Some small issues I’ve noticed with Mozilla Jetpack

I’ve been have a great time building my first Jetpack add-on for Firefox 4. The add-on framework has been EASY to use, and FAST at allowing me to build a powerful extension. However, with any new system (that’s still in beta) there are a few things that I ran into that slowed me down. Hopefully you will find some of the following content useful.

Communication:

Communication between different parts of your add-on can sometimes be confusing. There are good examples in the Jetpack docs, but they are quick examples that don’t illustrate a robust communication system that spans through all parts of your add-on that you would actually need. I’ve written a separate post about Jetpack communication that will hopefully get you started.

Panels:

I love the panel! It’s a floating palette populated by HTML/JS of my choosing. For instance, in the add-on I’m working on, the panel looks as such:

Screen_shot_2011-03-16_at_6

To style that was a NIGHTMARE. I would have to edit the HTML/CSS, save, reload the add-on in the browser. It would be nice if I could firebug my panel (and maybe I can, anyone know how?) for CSS tweaks.

One thing I tried to make this easier is to copy all of that HTML into a file on my desktop, load that in a browser and make my edits, then copy/paste them to the online editor. Of course, you might have to do some tricks to get it working, like contain everything in a div that represents your panel (with the overflow style set to hidden and such).

I would say that, at this point with the add-on I’m working on, tweaking it’s visual design has now taken more time than writing the functionality. We need to improve this.

Also, a little annoyance, the panel, by default, gives us nice rounded corners. If you notice in my panel screenshot above, I’m missing the rounded corners… they should look like:

Screen_shot_2011-03-16_at_6

The reason seems to be happening is one or more of the following:

  • The body (of the panel’s HTML) has a background color on it (of a fade, image, etc).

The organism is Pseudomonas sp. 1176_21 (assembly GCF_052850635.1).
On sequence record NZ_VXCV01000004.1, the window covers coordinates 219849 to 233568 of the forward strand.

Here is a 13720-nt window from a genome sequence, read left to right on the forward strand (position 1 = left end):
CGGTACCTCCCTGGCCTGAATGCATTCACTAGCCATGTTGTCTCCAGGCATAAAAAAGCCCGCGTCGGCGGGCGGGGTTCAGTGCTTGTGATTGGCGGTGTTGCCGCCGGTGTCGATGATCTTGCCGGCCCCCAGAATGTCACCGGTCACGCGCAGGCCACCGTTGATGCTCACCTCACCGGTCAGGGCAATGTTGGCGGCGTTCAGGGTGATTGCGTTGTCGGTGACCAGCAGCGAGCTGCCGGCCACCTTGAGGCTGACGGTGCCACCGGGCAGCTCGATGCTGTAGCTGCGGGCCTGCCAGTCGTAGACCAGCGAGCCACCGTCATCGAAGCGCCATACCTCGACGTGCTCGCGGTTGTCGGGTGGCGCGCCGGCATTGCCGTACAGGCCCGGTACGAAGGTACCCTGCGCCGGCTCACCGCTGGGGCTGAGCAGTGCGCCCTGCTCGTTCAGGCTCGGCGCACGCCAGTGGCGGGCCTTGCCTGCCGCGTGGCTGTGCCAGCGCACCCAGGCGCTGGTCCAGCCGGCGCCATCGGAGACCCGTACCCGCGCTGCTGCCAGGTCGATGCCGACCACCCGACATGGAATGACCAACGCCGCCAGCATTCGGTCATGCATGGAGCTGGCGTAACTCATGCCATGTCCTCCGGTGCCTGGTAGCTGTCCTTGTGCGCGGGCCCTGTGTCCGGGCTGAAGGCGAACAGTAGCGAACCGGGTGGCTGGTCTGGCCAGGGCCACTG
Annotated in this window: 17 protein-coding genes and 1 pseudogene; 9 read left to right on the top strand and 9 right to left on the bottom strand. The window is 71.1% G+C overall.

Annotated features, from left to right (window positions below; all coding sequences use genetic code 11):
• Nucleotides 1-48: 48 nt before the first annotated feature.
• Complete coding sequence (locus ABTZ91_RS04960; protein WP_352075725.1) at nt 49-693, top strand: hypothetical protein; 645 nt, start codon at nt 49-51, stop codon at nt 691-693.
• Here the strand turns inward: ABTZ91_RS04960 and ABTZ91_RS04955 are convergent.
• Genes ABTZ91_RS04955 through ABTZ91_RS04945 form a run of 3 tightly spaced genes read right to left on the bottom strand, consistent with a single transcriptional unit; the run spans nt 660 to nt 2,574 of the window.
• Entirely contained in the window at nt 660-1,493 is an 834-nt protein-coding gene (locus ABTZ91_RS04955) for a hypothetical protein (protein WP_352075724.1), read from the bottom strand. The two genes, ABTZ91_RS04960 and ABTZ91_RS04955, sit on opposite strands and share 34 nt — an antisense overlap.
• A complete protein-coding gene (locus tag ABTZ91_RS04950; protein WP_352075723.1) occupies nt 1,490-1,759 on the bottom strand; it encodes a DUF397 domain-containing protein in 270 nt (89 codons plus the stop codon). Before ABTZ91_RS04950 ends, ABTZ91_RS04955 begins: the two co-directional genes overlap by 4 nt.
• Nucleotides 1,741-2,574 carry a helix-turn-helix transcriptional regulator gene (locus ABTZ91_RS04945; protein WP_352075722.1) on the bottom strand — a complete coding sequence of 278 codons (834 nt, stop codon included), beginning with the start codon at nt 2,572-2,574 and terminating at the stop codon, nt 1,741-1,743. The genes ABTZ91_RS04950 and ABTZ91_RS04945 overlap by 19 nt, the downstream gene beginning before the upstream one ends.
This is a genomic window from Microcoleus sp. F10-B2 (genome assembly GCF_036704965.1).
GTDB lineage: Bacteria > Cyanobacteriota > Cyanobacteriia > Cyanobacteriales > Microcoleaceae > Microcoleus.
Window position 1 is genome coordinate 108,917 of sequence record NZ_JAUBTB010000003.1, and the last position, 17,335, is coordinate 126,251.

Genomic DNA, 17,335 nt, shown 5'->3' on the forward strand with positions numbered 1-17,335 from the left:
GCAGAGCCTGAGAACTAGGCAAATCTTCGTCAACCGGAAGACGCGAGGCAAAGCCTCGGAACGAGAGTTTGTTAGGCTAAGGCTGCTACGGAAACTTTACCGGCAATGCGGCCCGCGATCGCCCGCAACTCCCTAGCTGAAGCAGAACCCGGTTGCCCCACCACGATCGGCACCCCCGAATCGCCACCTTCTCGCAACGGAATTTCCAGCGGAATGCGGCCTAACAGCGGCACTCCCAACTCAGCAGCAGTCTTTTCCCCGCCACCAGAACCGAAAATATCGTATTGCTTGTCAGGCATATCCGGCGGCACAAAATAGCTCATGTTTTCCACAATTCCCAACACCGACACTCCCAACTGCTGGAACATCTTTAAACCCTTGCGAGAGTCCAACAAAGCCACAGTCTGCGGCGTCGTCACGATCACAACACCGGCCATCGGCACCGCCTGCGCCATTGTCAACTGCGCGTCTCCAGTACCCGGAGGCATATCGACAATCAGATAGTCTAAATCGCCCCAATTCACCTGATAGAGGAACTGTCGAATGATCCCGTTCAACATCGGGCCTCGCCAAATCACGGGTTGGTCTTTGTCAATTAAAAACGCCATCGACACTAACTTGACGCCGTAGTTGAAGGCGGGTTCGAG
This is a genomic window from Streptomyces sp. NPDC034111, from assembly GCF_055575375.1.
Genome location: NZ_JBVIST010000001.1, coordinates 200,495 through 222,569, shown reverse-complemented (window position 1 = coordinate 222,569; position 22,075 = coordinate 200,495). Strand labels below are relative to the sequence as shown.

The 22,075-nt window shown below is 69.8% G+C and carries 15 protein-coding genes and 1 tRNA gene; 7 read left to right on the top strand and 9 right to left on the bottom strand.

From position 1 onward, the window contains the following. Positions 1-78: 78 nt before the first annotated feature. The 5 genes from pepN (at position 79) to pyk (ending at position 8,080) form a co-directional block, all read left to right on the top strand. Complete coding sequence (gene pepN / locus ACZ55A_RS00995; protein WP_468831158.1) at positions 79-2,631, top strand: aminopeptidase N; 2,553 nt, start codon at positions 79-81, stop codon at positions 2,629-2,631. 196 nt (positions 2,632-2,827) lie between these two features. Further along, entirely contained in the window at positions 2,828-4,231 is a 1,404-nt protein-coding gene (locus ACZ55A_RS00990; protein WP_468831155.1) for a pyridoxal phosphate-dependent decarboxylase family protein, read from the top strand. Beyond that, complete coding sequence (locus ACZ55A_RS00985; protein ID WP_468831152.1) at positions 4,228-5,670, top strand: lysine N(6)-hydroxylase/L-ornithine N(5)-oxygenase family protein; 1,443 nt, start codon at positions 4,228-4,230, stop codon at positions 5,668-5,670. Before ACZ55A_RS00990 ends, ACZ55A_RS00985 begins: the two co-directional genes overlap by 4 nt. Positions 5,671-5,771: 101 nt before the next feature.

• The divs near the corners (in my example above, the header and footer divs) have background fades on them

It would be nice if this did not affect the panels nice corners.

Old add-on code stuck in browser memory?

Please note that I’ve only seen this in the online add-on builder and have brought it up here.

If you do something like this:

var tabs = require(“tabs”);
tabs.on(‘activate’, function(tab) {
  console.log(‘this is a test.’)
});

In the online builder, test it, then jump to a tab, you get the log message you expect. However, if you stop testing, change that log message to something else and rebuild, you click on another tab with report the new log message AND the old message. It seems like the old build is still in the browser memory and running. This can be confusing when fixing an error and trying to log results. Restarting the browser will fix this issue.

Along these lines as well is another issue I’ve noticed. If I edit/test an add-on over and over, then get ready to stop for the night and stop testing (by clicked the activated “test” button in the builder), the add-on will unload. Now if I jump over to another tab, I get the spinning pinwheel (on a mac) and it takes a good 60 seconds for the tab to switch. If I yet again switch to another tab, I’ve yet to see it recover from the pinwheel loading… forcing the browser closed is the only option here.

Online Builder Header:

Ok, I’m just being really picky on this one, and I know someone spent a lot of time on that Jetpack logo, but with the online builder, that whole top blue area takes up too much space. The first thing I do when arriving there via Firebug is:

document.getElementById(“app-header”).style.display = “none”;
document.getElementById(“app-body”).style.top = “0”;

So you see:

Screen_shot_2011-03-16_at_6

 

and I see:

Screen_shot_2011-03-16_at_6

 

The links on the right could easily be moved into the gray area… I’m using this as an app, my TextMate app doesn’t have a banner across the top with a logo in it. It’s distracting.

Finally:

Those are the issues I’ve run into while developing my first Jetpack add-on (to be released soon!). Overall, using Jetpack has been a BLAST, especially compared to the old system for developing Firefox add-on. If you are developing a Firefox 4 add-on and need a bit of help, stop by the dev group and someone surely can help you out.

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